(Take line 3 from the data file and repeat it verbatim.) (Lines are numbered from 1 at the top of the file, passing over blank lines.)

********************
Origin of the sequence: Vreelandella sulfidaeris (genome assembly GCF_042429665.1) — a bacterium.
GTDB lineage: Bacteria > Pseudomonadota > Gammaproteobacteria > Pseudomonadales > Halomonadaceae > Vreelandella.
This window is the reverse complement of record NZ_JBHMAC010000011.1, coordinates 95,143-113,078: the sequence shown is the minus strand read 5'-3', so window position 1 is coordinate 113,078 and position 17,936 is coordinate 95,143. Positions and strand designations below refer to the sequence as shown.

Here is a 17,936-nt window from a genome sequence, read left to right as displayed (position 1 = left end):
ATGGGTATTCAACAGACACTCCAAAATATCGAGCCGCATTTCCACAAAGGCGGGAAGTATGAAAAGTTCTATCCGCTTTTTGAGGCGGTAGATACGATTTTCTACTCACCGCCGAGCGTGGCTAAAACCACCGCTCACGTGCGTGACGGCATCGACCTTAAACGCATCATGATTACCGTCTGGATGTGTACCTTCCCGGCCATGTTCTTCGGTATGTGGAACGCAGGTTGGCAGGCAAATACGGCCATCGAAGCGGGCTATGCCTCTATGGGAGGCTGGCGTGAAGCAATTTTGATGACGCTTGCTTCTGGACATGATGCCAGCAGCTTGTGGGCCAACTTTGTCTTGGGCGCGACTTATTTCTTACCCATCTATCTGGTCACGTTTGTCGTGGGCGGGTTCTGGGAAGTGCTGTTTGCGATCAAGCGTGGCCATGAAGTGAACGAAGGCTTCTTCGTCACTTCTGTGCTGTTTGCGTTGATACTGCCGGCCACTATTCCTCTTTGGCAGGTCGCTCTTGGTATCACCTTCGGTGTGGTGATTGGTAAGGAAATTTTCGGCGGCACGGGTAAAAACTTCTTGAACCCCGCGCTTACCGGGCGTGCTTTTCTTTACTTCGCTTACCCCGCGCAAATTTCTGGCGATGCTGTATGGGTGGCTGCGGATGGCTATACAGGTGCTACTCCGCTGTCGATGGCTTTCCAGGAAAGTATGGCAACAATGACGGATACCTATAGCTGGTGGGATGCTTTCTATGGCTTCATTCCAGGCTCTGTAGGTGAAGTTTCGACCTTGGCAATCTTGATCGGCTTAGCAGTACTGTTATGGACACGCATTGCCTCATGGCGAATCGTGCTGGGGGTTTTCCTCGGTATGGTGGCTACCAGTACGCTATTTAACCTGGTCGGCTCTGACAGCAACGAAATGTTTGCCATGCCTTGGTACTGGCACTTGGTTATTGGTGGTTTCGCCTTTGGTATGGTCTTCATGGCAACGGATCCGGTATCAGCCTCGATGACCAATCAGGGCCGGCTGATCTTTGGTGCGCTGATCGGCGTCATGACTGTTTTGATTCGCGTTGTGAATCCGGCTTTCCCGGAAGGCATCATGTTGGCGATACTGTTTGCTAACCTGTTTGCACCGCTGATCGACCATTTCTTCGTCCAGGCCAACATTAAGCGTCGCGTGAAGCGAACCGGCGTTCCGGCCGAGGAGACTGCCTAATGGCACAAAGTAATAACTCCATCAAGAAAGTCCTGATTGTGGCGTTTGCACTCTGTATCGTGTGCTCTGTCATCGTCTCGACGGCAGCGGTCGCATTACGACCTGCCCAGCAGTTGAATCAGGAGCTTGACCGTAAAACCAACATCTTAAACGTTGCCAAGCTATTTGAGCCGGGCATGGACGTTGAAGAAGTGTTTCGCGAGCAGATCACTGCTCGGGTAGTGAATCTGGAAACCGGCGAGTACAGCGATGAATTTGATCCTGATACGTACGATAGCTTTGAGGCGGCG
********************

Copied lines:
This window is the reverse complement of record NZ_JBHMAC010000011.1, coordinates 95,143-113,078: the sequence shown is the minus strand read 5'-3', so window position 1 is coordinate 113,078 and position 17,936 is coordinate 95,143. Positions and strand designations below refer to the sequence as shown.